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Hoffmann, R. A wiki for the life sciences where authorship matters. Nature Genetics (2008)

Systematic difference in the methylation of ribosomal ribonucleic acid from gram-positive and gram-negative bacteria.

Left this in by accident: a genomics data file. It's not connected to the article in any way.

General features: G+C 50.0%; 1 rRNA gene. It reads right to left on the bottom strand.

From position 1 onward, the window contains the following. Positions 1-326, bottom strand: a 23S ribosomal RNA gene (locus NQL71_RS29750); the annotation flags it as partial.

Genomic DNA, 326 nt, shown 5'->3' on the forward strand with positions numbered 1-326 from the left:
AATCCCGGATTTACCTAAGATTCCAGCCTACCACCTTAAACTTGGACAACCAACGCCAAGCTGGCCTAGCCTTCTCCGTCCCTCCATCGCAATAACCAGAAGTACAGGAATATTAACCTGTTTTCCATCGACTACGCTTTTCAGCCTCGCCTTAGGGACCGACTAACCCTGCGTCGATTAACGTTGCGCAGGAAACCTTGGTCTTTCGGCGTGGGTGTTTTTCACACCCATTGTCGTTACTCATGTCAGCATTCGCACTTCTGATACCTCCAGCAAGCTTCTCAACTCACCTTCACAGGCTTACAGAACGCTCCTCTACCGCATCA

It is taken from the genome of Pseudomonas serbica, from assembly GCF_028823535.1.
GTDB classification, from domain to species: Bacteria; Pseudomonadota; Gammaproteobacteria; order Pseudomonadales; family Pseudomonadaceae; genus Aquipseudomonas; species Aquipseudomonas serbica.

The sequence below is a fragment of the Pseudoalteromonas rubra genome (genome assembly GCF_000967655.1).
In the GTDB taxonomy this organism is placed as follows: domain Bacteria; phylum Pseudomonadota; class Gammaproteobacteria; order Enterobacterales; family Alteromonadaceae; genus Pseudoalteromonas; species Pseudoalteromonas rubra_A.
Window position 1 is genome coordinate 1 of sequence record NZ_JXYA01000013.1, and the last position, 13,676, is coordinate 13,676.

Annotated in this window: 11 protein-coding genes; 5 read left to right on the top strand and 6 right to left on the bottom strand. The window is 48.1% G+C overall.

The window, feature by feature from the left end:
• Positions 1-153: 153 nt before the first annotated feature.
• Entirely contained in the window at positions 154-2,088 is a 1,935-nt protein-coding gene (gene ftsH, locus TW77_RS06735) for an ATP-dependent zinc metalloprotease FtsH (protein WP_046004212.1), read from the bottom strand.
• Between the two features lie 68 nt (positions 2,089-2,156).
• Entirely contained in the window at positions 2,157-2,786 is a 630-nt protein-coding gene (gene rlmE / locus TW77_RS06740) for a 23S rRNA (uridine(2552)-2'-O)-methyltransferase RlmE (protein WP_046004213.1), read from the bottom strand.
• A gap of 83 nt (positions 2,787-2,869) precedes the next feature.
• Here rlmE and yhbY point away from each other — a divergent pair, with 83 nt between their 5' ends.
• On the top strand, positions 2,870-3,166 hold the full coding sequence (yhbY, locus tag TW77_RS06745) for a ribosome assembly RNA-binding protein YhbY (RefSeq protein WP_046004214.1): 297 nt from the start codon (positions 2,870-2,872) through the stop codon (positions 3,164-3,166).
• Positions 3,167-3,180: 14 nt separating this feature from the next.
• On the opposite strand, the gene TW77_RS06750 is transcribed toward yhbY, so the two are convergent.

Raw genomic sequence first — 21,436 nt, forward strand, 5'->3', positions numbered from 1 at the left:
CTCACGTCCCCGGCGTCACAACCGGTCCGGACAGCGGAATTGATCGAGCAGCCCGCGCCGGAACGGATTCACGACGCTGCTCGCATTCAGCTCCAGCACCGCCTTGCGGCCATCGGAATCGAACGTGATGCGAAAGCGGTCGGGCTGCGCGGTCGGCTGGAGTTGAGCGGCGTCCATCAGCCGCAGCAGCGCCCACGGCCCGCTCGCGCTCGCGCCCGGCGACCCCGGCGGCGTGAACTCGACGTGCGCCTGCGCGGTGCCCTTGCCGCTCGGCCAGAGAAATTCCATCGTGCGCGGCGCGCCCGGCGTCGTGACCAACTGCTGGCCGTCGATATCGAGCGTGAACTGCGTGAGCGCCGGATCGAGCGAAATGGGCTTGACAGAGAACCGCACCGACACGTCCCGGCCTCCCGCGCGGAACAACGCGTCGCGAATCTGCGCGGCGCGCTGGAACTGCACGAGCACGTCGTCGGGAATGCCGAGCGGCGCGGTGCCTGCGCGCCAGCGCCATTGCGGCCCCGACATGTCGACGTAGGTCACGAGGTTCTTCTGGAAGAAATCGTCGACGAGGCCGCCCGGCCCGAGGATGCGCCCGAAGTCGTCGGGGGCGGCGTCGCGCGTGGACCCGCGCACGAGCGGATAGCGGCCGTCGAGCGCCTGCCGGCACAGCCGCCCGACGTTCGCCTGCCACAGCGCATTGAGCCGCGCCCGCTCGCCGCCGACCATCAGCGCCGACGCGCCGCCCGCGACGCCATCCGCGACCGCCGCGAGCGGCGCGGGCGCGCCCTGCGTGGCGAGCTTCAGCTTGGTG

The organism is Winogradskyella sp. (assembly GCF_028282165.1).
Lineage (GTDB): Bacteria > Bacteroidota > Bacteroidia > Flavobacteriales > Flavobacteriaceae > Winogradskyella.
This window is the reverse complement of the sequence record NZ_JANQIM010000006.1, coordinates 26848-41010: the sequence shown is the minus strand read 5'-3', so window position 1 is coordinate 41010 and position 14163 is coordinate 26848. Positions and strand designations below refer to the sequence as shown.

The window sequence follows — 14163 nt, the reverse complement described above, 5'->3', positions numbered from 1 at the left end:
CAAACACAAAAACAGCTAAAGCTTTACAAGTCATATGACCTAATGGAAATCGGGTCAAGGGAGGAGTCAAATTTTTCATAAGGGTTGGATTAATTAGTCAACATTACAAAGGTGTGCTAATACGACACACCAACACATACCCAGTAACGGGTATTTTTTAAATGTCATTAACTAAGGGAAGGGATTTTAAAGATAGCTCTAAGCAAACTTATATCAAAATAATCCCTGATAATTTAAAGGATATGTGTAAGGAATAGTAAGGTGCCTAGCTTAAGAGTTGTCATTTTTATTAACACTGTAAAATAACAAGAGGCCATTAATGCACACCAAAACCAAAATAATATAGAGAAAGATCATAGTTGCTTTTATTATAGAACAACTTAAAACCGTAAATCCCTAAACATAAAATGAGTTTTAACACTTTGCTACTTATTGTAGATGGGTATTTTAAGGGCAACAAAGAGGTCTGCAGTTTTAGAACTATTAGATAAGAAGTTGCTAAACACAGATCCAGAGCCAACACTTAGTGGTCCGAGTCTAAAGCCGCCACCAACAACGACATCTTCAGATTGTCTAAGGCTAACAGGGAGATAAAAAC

A survey of gram-positive and gram-negative organisms was performed to compare the distributionof N6-methylated adenine. It was found that (i) all the gram-positive strains tested, Staphylococcus aureus, Sarcina lutea, Bacillus stearothermophilus, Bacillus subtilis, and Bacillus megaterium, contain neither N6-monomethyl adenine (m6A) nor N6-dimethyladenine (m26A) in 23S ribosomal ribonucleic acid (rRNA). In the case of S. aureus and Streptococcus pyogenes, strains which are clinically resistant to erythromycin contain m26A. (ii) The gram-negative strains Salmonella typhimurium, Escherichia coli, Proteus mirabilis, Pseudomonas aeruginosa, and Klebsiella pneumoniae all contain m6A but not m23A in 23S rRNA. These observations suggest the existence of at least one systematic structural difference between the ribosomes of the two classes of bacteria. Because of the demonstrated relationship between N6-dimethylation of adenine in 23S rRNA and clinical resistance to macrolide, lincosamide, and streptogramin B-type antibiotics in staphylococci and streptococci, the observed systematic differences found in rRNA methylation combined with greater cellular permeability may be related to the relatively greater efficacy of macrolide, lincosamide, and streptogramin B-type antibiotics in treating infections caused by gram-positive organisms.[1]


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